A Partial Archive: Swarthmore 2012-2013

First Thought
Second Thought
Third Thought
Fourth Thought
Fifth Thought
Afterthought (On Microaggression)

There isn’t (and may not be for some time) a single narrative account of the recent turmoil at Swarthmore College, but the timeline looks something like this:

1. Fall 2012-Spring 2013: The campus organization Mountain Justice steps up a campaign for Swarthmore to divest its endowment from fossil fuel companies.
2. Early April: The invitation to former World Bank President and Swarthmore alumni to accept an honorary degree at this year’s Commencement draws strong criticism from some students. Zoellick withdraws his acceptance, sparking further debate.
3. Early April: a six-part advisory referendum on Greek life at Swarthmore concludes. Five of six proposed restrictions or changes in Greek life are rejected by the majority of voters. The sixth passes, calling for all Greek organizations on campus to be co-ed.
4. Mid-April: a series of investigative reports in the online campus newspaper the Daily Gazette documents persistent problems with the reporting and adjudication of sexual assault and harassment on campus. At the same time, a group of students files a Clery Act complaint with the federal government about these persistent problems, followed by a Title IX complaint.
5. May 2: For the fifth time this academic year, someone urinates on the door of the Intercultural Center. Students inside report overhearing several men who were looking for the right door to piss on.
6. May 3-4: Students stage a protest that moves around campus about the incident at the Intercultural Center and a general series of microaggressions, drawing some inspiration from similar protests at Oberlin College. A large group of students who include but are not limited to the organization Mountain Justice take over an open session with the Board of Managers to recount their grievances and press for action on a series of demands.
7. May 4-5: Activist students discuss and further refine their demands and plan to restructure Monday meetings announced by the administration.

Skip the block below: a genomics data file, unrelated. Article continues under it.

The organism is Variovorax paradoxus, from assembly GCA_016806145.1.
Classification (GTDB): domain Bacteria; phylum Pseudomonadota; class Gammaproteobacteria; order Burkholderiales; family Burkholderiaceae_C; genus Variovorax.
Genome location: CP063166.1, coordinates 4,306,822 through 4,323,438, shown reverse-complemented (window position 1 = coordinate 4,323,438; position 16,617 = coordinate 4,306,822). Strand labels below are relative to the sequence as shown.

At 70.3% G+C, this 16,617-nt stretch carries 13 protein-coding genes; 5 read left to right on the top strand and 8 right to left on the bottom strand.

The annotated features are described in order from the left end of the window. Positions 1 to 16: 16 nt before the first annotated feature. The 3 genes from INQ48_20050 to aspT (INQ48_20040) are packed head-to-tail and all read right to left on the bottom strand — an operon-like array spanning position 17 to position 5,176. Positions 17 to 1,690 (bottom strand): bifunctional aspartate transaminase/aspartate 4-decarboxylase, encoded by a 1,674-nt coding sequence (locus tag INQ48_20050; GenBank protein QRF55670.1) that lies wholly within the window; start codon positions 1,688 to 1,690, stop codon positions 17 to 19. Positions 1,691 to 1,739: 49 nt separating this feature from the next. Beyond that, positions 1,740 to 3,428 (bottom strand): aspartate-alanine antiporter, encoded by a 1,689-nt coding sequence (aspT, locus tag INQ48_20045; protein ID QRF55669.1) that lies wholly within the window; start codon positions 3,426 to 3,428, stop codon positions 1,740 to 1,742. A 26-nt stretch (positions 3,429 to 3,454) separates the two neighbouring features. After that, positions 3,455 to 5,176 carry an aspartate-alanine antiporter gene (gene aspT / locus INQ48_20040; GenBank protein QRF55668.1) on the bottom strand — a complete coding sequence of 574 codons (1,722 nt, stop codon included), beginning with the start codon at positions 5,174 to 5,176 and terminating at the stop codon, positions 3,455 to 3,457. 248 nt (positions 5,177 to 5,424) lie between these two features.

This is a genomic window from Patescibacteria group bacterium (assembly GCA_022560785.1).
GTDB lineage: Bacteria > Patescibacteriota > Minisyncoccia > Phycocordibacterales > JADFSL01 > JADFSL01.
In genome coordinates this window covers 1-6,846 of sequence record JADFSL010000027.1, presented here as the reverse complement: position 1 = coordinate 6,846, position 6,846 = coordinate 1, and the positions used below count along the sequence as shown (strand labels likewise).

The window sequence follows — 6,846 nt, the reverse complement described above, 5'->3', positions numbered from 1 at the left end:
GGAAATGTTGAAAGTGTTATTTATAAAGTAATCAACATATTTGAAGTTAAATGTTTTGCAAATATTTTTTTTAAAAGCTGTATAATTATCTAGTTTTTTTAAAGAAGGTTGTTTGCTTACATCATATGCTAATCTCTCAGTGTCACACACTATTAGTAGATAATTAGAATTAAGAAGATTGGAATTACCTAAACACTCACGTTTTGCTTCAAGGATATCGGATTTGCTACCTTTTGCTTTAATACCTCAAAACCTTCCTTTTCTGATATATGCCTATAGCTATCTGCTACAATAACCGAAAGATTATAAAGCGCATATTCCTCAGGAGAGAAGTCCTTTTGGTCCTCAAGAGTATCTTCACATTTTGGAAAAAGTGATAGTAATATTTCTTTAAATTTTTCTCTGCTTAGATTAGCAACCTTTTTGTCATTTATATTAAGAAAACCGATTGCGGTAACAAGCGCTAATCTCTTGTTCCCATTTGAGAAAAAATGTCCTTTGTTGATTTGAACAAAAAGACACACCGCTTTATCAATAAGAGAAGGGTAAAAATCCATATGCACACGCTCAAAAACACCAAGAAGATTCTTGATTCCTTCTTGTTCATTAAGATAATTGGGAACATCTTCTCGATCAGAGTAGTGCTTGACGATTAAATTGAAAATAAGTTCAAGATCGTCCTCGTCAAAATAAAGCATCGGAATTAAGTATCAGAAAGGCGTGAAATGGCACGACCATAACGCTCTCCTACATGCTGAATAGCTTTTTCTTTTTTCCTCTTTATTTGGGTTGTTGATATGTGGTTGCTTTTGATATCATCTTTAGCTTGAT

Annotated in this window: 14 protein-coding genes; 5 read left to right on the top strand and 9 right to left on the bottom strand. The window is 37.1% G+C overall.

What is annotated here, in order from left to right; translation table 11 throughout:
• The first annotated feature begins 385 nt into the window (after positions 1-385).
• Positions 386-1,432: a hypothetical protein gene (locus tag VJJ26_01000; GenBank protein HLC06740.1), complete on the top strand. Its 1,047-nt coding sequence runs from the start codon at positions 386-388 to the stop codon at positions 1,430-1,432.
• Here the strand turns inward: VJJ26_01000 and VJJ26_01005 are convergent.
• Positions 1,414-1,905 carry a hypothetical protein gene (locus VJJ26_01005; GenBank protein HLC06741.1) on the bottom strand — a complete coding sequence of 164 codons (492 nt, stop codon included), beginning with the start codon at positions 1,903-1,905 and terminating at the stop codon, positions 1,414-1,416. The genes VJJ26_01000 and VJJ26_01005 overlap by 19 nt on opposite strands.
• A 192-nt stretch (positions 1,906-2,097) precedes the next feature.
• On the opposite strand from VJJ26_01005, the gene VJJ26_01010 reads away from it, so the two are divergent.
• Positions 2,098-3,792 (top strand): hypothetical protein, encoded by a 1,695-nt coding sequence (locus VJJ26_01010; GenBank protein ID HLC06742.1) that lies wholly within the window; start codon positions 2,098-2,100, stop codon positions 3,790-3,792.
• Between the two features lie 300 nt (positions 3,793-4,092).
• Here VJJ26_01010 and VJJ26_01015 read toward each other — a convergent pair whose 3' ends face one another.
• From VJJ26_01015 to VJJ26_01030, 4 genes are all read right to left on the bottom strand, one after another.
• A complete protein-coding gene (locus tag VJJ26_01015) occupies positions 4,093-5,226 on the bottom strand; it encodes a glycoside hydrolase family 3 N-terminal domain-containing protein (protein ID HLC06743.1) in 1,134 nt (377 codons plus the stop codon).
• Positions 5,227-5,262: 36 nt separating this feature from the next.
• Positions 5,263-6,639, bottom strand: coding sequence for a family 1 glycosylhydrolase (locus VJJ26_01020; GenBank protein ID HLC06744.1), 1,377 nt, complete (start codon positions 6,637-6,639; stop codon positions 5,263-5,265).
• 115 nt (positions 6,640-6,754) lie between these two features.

8. May 6: College administration agrees to the proposed restructuring. 3 hours of discussions in Parrish Hall between about 150-200 students and a small number of faculty and staff focus on the action agenda drafted by the students and on discussions about procedure. An hour-long all-college collection at 2pm is attended by many students and a large number of faculty and staff and largely centers on individual students telling stories about their experiences and struggles at the college.
9. May 7: A series of mandatory “teach-ins” are held all day, facilitated by faculty and student organizers.


Official Swarthmore site summary of “challenging conversations”.

YouTube video of the open meeting with the Board of Managers.

Facebook Discussion Group
. (I think there are others that I’m not privy to.)

Daily Gazette story on the Monday collection, including video.

One of the three investigative reports in the Daily Gazette on sexual assault on campus.

New York Times report on the Occidental and Swarthmore filings of Clery Act complaints.

New York Times discussion panel on divestment, including an essay by current student and Mountain Justice member Kate Aronoff.

From the Facebook group, Nell Bang-Jensen’s summarized version of the student demands. (I think these have been revised by the students: if someone has a link to the revision, I’d be glad to add that.) :

Press Release: “We are students who have grown sick of talking about our community’s problems, when what we really need are actions to fix them. We have put in extensive work trying to make our campus safer and more supportive. We have been on committees, met with administrators, met with the Board of Managers, and have already come up with concrete proposals for change. Yet every time hateful acts occur on our campus–in our home–we are told that we need more words. For years this pattern has played out on campus, and our years in dialogue with the administration have led to no change. Today we organized an action meeting on Parrish to lay out our proposed solutions, which we will present at this afternoon’s Collection. Parrish is where decisions are made–so we are bringing our decision-making process to Parrish. We invite you to join us any time from 10am-2pm in Parrish and to stand with us at the Collection in the ampihtheater at 2pm.”